Buñuelos | Photo via

Unlike the everyday Cuban classic flan, bruñuelos require a more labor intensive baking process.

This donut-like dessert is made from yucca, a popular root vegetable used in Cuban cooking since the pre-Colombian era. The yucca must be peeled, boiled, and kneaded into a dough before fashioned into pretzel shaped pastries ready for the frying pan. Bruñuelos are most commonly made for special occasions such as Christmas, New Year’s or birthdays.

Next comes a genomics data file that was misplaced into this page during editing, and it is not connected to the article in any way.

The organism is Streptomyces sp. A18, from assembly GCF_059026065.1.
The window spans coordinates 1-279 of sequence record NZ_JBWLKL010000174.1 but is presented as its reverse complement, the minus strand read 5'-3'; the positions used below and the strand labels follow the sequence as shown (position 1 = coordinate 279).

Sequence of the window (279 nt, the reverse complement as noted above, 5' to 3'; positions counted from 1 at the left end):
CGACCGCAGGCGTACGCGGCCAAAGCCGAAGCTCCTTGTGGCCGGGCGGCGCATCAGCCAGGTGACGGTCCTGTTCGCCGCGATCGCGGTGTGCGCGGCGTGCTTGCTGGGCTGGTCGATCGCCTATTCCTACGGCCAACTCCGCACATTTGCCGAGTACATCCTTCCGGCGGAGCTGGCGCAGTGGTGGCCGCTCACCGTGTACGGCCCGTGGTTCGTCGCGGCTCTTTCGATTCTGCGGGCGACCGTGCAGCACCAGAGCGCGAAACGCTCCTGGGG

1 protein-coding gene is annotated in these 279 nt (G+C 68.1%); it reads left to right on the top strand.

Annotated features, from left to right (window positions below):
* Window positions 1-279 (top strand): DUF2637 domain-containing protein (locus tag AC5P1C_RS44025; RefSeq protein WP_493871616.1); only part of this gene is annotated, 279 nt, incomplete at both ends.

An emerging hip culinary scene has expanded the types of food on the island to include dishes found all over the world. Innovative chefs and Cuban entrepreneurs are constantly reimagining the traditional dishes above. From native fruit picked fresh to sophisticated and savory prepared dishes, Cuban food embodies its vibrant and rich culture. Knowledgeable travelers who have experienced the authentic flavors of Cuba know that the food on the island is mouthwatering and one of a kind, combining its historic roots with innovative and artistic techniques picked up from experience or passed down from family members.

Food In Cuba
A private cooking class with seasoned chefs is one of the many fun and culturally enriching experiences to be had in Cuba.